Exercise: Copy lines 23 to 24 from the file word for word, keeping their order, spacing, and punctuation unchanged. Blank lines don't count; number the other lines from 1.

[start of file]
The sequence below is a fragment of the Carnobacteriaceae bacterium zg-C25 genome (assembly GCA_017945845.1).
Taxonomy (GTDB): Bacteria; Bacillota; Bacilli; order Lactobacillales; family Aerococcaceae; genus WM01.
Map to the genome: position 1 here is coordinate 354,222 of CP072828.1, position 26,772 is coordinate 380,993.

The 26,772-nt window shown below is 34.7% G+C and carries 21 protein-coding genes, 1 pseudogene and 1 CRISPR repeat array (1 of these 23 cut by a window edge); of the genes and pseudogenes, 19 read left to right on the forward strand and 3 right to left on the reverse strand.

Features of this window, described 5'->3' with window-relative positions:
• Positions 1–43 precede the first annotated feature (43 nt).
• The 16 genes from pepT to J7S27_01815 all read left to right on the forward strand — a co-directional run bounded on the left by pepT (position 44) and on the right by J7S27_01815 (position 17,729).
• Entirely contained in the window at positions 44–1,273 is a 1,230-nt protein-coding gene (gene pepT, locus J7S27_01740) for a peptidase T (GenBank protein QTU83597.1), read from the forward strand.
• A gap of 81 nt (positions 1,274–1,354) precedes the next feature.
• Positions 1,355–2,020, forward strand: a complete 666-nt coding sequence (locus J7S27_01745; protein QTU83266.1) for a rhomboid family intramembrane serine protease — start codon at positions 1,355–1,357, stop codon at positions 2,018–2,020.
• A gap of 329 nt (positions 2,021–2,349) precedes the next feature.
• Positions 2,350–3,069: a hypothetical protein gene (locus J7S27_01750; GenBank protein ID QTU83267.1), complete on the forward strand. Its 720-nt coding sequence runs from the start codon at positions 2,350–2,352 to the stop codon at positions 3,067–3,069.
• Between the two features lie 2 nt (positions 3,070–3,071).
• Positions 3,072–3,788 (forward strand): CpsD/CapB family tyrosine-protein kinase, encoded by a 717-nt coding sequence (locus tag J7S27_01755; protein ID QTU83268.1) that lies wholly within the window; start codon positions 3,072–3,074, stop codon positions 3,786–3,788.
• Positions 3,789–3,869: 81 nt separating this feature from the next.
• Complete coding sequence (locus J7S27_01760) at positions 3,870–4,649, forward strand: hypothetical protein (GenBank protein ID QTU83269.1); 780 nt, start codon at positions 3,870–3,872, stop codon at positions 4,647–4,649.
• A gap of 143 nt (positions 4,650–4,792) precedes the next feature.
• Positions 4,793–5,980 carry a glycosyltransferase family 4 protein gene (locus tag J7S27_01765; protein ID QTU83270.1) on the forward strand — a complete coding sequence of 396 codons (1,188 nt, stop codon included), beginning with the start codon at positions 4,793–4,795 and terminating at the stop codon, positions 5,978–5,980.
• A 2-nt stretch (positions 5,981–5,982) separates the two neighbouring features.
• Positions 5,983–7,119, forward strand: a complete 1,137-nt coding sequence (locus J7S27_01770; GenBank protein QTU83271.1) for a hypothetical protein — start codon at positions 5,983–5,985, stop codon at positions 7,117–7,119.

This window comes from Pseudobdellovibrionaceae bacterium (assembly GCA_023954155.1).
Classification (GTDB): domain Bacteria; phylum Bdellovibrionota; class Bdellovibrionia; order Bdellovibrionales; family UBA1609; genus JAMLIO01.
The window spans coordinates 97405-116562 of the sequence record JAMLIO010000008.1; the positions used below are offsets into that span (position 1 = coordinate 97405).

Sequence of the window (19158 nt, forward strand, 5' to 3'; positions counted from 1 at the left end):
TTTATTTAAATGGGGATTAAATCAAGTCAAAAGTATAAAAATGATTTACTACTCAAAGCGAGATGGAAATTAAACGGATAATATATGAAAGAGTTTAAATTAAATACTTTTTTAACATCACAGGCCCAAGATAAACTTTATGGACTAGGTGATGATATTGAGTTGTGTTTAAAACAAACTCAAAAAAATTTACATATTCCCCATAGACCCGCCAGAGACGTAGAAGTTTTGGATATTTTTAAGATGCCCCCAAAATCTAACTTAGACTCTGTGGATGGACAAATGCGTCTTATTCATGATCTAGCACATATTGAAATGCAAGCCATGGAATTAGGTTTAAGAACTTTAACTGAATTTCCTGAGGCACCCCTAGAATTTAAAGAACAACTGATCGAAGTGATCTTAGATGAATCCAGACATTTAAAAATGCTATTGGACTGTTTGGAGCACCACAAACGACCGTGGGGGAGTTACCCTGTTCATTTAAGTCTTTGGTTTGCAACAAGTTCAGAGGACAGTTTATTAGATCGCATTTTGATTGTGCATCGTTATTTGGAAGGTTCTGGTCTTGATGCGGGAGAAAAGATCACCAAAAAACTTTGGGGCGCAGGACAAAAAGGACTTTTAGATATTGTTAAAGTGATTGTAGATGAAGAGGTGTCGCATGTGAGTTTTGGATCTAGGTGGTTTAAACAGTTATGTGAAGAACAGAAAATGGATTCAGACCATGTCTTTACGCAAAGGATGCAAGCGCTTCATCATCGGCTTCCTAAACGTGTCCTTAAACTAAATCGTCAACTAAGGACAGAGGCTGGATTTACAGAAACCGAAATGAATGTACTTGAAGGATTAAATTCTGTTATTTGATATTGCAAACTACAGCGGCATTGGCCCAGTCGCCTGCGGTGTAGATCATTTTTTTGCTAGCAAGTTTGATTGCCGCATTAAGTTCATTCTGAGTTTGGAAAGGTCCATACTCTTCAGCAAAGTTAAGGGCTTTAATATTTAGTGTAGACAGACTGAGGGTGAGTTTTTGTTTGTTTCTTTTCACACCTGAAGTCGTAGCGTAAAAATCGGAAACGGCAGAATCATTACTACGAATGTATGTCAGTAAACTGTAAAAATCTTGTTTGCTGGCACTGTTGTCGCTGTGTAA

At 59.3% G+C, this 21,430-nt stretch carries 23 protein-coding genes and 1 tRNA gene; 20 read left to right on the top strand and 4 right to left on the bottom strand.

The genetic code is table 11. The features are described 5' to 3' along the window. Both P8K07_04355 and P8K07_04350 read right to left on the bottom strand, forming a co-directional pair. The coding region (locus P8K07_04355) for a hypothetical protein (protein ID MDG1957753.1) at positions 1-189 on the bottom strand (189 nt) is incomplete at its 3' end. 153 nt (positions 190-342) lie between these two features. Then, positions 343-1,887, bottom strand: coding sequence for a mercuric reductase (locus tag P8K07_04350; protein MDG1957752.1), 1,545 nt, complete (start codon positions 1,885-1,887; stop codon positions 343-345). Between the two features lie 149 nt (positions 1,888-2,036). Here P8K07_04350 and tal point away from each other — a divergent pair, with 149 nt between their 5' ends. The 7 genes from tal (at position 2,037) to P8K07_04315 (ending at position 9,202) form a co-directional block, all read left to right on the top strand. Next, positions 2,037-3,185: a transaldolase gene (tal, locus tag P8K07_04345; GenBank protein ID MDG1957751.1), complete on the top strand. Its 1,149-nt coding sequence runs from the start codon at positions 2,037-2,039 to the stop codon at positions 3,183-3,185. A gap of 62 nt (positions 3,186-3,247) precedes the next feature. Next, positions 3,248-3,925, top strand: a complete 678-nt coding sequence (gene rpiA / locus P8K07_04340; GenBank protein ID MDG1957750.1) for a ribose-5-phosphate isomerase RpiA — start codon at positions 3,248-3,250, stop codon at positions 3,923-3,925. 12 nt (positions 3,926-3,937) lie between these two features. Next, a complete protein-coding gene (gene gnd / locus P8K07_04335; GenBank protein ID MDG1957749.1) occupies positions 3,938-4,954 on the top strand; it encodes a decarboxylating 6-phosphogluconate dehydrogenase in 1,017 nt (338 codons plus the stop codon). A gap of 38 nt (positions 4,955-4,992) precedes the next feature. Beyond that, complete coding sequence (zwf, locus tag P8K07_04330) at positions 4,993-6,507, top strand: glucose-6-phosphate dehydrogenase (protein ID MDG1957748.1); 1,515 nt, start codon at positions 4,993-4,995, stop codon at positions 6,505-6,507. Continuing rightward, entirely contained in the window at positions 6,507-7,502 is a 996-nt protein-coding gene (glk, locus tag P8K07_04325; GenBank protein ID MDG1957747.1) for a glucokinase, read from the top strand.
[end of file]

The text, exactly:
The window spans coordinates 97405-116562 of the sequence record JAMLIO010000008.1; the positions used below are offsets into that span (position 1 = coordinate 97405).

Sequence of the window (19158 nt, forward strand, 5' to 3'; positions counted from 1 at the left end):